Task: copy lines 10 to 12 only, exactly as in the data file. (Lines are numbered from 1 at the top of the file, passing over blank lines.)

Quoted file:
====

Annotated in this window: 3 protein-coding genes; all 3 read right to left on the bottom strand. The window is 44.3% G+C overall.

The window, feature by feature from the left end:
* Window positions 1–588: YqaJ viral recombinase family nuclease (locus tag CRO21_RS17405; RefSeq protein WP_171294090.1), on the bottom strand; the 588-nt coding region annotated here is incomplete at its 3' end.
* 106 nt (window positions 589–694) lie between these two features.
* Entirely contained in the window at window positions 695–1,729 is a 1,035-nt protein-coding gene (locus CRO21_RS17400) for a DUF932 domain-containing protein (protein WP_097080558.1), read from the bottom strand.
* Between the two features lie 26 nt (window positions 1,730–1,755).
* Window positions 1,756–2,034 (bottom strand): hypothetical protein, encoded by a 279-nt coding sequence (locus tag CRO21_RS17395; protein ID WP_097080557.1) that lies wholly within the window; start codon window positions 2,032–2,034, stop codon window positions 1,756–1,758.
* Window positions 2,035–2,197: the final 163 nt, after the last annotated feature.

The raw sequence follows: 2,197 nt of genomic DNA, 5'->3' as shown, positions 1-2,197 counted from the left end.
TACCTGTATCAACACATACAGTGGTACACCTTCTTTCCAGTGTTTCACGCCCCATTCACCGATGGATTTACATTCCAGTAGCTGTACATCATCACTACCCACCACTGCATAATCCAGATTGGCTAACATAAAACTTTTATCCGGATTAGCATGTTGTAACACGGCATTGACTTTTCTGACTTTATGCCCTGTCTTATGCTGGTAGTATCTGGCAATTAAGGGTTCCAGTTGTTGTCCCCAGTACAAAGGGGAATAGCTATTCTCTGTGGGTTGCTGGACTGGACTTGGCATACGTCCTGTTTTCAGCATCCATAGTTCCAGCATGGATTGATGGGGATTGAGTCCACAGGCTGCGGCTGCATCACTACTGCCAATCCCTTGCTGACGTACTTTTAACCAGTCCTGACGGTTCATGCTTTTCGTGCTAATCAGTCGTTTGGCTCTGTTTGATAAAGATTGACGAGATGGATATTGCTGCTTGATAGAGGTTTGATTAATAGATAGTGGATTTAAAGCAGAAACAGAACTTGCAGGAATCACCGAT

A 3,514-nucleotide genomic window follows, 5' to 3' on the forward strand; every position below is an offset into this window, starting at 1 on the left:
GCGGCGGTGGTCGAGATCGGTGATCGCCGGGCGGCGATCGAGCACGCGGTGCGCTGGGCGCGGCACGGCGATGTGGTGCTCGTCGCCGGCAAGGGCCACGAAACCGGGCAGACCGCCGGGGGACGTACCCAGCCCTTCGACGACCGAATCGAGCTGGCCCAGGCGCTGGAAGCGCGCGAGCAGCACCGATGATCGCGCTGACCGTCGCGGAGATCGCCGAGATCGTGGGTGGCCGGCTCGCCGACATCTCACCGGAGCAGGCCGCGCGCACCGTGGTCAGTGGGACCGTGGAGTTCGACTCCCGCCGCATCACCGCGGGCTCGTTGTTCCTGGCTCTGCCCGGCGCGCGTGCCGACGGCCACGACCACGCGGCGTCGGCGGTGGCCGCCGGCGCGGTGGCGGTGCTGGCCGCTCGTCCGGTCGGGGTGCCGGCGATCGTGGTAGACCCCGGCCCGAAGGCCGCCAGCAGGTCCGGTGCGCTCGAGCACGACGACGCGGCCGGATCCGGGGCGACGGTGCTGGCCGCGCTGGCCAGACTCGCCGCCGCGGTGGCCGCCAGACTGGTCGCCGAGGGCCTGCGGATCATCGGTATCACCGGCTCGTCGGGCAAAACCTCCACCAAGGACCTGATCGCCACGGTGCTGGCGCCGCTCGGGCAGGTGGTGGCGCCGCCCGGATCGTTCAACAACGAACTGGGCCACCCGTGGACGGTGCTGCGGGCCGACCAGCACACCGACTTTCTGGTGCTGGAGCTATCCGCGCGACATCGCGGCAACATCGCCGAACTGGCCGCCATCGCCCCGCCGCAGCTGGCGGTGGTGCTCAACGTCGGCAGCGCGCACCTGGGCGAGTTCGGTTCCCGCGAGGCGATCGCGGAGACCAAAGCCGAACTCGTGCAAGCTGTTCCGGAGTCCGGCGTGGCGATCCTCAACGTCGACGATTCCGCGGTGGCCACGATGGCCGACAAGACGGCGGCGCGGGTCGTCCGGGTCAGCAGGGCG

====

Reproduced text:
TACCTGTATCAACACATACAGTGGTACACCTTCTTTCCAGTGTTTCACGCCCCATTCACCGATGGATTTACATTCCAGTAGCTGTACATCATCACTACCCACCACTGCATAATCCAGATTGGCTAACATAAAACTTTTATCCGGATTAGCATGTTGTAACACGGCATTGACTTTTCTGACTTTATGCCCTGTCTTATGCTGGTAGTATCTGGCAATTAAGGGTTCCAGTTGTTGTCCCCAGTACAAAGGGGAATAGCTATTCTCTGTGGGTTGCTGGACTGGACTTGGCATACGTCCTGTTTTCAGCATCCATAGTTCCAGCATGGATTGATGGGGATTGAGTCCACAGGCTGCGGCTGCATCACTACTGCCAATCCCTTGCTGACGTACTTTTAACCAGTCCTGACGGTTCATGCTTTTCGTGCTAATCAGTCGTTTGGCTCTGTTTGATAAAGATTGACGAGATGGATATTGCTGCTTGATAGAGGTTTGATTAATAGATAGTGGATTTAAAGCAGAAACAGAACTTGCAGGAATCACCGAT

A 3,514-nucleotide genomic window follows, 5' to 3' on the forward strand; every position below is an offset into this window, starting at 1 on the left:
GCGGCGGTGGTCGAGATCGGTGATCGCCGGGCGGCGATCGAGCACGCGGTGCGCTGGGCGCGGCACGGCGATGTGGTGCTCGTCGCCGGCAAGGGCCACGAAACCGGGCAGACCGCCGGGGGACGTACCCAGCCCTTCGACGACCGAATCGAGCTGGCCCAGGCGCTGGAAGCGCGCGAGCAGCACCGATGATCGCGCTGACCGTCGCGGAGATCGCCGAGATCGTGGGTGGCCGGCTCGCCGACATCTCACCGGAGCAGGCCGCGCGCACCGTGGTCAGTGGGACCGTGGAGTTCGACTCCCGCCGCATCACCGCGGGCTCGTTGTTCCTGGCTCTGCCCGGCGCGCGTGCCGACGGCCACGACCACGCGGCGTCGGCGGTGGCCGCCGGCGCGGTGGCGGTGCTGGCCGCTCGTCCGGTCGGGGTGCCGGCGATCGTGGTAGACCCCGGCCCGAAGGCCGCCAGCAGGTCCGGTGCGCTCGAGCACGACGACGCGGCCGGATCCGGGGCGACGGTGCTGGCCGCGCTGGCCAGACTCGCCGCCGCGGTGGCCGCCAGACTGGTCGCCGAGGGCCTGCGGATCATCGGTATCACCGGCTCGTCGGGCAAAACCTCCACCAAGGACCTGATCGCCACGGTGCTGGCGCCGCTCGGGCAGGTGGTGGCGCCGCCCGGATCGTTCAACAACGAACTGGGCCACCCGTGGACGGTGCTGCGGGCCGACCAGCACACCGACTTTCTGGTGCTGGAGCTATCCGCGCGACATCGCGGCAACATCGCCGAACTGGCCGCCATCGCCCCGCCGCAGCTGGCGGTGGTGCTCAACGTCGGCAGCGCGCACCTGGGCGAGTTCGGTTCCCGCGAGGCGATCGCGGAGACCAAAGCCGAACTCGTGCAAGCTGTTCCGGAGTCCGGCGTGGCGATCCTCAACGTCGACGATTCCGCGGTGGCCACGATGGCCGACAAGACGGCGGCGCGGGTCGTCCGGGTCAGCAGGGCG